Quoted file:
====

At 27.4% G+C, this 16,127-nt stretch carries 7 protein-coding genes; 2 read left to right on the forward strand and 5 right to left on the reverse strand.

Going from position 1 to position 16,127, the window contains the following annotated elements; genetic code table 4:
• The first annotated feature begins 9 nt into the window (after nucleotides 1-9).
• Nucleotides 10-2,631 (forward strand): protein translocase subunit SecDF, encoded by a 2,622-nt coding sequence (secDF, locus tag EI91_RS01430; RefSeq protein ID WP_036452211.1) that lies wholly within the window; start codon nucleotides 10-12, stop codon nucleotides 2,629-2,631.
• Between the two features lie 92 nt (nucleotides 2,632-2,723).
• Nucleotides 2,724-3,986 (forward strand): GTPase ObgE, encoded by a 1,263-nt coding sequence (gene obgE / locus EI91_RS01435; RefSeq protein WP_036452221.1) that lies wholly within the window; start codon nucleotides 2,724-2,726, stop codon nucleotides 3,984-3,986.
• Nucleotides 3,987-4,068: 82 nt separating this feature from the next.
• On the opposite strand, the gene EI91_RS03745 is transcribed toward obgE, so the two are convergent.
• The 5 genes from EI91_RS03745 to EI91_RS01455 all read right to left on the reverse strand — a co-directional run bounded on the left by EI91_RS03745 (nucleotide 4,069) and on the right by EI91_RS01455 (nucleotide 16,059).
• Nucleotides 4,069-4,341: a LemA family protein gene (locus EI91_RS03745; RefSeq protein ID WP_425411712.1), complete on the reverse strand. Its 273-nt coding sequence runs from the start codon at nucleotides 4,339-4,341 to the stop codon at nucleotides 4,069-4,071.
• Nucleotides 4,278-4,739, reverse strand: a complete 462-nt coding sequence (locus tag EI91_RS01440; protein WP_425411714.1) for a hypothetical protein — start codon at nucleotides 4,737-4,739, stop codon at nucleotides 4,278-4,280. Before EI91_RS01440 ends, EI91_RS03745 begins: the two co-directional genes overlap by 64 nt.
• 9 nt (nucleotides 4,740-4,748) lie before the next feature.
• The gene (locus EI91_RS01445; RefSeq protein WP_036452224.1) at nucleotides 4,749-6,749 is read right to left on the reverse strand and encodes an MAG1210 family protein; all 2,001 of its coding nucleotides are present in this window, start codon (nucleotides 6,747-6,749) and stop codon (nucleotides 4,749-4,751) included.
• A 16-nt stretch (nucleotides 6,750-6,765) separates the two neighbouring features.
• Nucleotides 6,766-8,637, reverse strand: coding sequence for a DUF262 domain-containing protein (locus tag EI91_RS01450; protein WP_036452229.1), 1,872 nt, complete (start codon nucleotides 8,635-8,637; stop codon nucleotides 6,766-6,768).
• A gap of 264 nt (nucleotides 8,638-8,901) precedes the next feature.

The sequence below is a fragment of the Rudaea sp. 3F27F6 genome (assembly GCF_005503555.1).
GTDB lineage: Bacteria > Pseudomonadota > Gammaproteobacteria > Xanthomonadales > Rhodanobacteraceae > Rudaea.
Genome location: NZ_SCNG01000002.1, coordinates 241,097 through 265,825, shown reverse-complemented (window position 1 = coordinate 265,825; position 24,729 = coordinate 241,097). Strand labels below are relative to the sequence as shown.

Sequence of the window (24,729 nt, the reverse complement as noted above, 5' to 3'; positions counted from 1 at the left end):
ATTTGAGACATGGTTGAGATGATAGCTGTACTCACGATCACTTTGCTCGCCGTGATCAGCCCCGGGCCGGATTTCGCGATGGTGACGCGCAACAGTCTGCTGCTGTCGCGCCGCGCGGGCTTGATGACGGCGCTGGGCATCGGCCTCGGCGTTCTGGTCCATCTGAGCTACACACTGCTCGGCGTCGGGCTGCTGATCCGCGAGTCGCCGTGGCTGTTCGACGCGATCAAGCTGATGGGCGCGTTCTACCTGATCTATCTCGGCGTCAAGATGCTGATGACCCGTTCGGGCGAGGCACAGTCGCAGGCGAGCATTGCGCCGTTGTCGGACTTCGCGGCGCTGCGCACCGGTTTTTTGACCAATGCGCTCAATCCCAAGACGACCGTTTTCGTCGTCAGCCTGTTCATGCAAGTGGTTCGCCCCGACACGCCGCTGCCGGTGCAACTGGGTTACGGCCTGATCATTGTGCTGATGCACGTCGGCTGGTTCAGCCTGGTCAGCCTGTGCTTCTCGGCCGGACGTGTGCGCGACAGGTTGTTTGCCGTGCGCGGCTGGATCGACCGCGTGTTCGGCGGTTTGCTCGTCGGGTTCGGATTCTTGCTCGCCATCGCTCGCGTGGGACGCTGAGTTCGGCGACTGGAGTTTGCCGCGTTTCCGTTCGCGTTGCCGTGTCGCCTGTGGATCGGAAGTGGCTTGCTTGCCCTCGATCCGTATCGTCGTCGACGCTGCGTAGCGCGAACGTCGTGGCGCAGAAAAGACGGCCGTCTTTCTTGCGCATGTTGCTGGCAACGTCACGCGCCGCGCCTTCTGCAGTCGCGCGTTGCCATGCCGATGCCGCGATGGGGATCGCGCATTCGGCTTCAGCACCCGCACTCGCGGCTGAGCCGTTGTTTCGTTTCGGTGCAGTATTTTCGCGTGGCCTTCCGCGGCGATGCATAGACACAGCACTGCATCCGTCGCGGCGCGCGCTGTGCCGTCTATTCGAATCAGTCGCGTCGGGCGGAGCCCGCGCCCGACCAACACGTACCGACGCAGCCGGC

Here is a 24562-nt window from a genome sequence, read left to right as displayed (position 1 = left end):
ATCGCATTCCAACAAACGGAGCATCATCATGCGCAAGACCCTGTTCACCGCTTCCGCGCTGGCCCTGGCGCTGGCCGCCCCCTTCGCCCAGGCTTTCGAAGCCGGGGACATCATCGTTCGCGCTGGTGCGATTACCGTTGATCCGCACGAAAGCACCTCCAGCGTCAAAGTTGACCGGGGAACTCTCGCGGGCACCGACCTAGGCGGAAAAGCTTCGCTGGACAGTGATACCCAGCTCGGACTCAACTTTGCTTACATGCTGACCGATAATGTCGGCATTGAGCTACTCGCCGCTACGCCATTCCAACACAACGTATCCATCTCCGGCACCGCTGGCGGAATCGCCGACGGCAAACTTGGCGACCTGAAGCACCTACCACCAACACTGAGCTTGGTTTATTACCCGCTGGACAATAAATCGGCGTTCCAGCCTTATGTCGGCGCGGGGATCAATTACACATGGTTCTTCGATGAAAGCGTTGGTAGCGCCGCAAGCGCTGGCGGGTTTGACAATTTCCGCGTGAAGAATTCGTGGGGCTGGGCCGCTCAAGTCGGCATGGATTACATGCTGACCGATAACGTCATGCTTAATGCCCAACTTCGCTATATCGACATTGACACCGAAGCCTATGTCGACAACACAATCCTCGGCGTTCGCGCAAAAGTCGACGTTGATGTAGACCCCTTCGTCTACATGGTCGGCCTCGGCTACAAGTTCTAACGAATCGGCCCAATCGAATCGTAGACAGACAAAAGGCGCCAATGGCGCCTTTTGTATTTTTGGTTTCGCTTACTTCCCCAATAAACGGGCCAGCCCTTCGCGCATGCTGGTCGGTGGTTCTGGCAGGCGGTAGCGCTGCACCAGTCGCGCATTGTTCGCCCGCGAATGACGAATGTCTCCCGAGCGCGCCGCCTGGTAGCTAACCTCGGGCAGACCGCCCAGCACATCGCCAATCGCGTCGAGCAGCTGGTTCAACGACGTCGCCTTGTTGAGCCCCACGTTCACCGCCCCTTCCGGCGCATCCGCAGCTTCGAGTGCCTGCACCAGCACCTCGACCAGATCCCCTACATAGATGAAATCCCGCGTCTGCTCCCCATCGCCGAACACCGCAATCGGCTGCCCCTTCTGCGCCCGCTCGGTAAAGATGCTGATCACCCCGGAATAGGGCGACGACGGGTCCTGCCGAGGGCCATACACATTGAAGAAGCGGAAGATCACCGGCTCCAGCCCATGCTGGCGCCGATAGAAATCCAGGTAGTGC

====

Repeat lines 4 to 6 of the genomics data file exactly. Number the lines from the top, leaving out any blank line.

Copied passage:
• Nucleotides 10-2,631 (forward strand): protein translocase subunit SecDF, encoded by a 2,622-nt coding sequence (secDF, locus tag EI91_RS01430; RefSeq protein ID WP_036452211.1) that lies wholly within the window; start codon nucleotides 10-12, stop codon nucleotides 2,629-2,631.
• Between the two features lie 92 nt (nucleotides 2,632-2,723).
• Nucleotides 2,724-3,986 (forward strand): GTPase ObgE, encoded by a 1,263-nt coding sequence (gene obgE / locus EI91_RS01435; RefSeq protein WP_036452221.1) that lies wholly within the window; start codon nucleotides 2,724-2,726, stop codon nucleotides 3,984-3,986.